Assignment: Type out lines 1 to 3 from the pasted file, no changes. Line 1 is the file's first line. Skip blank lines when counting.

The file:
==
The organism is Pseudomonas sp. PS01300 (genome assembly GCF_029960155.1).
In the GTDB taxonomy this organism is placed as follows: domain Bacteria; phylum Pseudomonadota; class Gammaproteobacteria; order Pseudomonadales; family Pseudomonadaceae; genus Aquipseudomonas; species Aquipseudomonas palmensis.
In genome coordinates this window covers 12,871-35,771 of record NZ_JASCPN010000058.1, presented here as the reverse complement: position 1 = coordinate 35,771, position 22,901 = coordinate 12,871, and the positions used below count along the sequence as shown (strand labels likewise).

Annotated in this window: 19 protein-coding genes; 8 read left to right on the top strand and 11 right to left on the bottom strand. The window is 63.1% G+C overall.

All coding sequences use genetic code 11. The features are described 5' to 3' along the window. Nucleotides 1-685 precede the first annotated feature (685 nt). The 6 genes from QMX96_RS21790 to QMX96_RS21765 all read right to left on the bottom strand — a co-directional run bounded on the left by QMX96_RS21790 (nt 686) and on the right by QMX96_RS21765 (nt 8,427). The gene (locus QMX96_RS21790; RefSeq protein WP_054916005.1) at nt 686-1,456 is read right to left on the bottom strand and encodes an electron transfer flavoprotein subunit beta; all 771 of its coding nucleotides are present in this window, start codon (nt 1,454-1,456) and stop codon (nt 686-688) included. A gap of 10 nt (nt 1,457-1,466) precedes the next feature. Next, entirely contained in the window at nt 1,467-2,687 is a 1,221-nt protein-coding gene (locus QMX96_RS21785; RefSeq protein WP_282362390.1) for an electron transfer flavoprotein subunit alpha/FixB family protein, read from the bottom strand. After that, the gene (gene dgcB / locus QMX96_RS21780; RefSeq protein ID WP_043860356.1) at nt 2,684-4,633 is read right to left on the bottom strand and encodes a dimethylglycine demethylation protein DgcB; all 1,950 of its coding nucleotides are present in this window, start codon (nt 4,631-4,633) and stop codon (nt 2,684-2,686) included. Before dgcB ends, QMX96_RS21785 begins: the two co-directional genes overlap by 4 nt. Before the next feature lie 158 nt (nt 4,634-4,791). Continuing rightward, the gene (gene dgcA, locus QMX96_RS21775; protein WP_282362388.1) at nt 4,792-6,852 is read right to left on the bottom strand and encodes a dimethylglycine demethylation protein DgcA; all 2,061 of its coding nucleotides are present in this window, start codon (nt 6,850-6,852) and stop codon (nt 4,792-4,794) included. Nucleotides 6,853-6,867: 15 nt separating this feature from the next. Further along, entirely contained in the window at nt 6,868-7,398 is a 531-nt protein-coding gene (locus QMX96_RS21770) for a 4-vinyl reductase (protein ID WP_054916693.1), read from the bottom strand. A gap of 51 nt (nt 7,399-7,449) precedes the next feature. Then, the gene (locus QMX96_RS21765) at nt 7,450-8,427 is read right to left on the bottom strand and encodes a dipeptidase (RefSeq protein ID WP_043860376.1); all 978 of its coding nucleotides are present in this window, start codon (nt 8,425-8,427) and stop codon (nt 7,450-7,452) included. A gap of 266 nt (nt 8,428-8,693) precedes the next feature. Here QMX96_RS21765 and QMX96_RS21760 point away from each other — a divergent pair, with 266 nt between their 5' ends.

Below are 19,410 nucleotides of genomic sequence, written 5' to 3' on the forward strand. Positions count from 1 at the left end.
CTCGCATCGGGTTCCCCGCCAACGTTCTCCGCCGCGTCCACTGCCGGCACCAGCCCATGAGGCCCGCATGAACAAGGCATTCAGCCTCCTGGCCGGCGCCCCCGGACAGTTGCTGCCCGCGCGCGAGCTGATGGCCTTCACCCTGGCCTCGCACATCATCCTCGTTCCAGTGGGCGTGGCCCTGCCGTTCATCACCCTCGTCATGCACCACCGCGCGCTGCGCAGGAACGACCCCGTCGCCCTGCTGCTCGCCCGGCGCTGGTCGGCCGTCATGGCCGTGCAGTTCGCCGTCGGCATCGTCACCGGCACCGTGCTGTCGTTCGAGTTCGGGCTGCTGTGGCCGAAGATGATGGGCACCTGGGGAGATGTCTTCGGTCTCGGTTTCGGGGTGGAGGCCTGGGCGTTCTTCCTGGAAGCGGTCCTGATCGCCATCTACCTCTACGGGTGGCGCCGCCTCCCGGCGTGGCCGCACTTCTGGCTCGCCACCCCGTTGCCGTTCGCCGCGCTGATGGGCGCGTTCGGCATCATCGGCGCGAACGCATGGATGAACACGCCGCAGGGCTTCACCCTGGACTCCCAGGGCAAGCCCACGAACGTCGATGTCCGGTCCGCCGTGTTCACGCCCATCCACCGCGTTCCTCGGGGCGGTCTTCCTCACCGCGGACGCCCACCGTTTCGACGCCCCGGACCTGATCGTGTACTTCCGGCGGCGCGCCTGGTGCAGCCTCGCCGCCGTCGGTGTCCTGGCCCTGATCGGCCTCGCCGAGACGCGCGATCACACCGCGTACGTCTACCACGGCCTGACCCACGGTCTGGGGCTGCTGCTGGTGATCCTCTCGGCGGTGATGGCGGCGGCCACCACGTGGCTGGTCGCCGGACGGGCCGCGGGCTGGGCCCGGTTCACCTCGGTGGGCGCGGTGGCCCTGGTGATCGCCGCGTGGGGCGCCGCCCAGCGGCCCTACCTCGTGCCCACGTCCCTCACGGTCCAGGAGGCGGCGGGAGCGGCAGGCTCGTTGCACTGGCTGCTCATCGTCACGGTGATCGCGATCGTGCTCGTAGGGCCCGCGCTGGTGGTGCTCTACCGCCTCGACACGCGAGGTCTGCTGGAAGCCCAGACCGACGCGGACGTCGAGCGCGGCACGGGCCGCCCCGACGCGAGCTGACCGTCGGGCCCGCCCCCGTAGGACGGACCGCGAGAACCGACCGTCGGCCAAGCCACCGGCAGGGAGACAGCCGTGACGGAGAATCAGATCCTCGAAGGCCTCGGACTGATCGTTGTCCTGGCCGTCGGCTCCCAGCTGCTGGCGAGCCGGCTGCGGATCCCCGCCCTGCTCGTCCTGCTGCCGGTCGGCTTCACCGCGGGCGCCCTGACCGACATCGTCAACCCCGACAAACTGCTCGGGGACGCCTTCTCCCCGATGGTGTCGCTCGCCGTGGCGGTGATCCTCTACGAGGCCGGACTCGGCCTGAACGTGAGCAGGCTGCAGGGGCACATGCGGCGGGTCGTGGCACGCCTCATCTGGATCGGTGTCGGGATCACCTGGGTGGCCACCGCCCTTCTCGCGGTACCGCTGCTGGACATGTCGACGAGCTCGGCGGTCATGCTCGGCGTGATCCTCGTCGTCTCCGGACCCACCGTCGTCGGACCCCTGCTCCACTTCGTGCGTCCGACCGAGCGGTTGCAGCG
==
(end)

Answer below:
The organism is Pseudomonas sp. PS01300 (genome assembly GCF_029960155.1).
In the GTDB taxonomy this organism is placed as follows: domain Bacteria; phylum Pseudomonadota; class Gammaproteobacteria; order Pseudomonadales; family Pseudomonadaceae; genus Aquipseudomonas; species Aquipseudomonas palmensis.
In genome coordinates this window covers 12,871-35,771 of record NZ_JASCPN010000058.1, presented here as the reverse complement: position 1 = coordinate 35,771, position 22,901 = coordinate 12,871, and the positions used below count along the sequence as shown (strand labels likewise).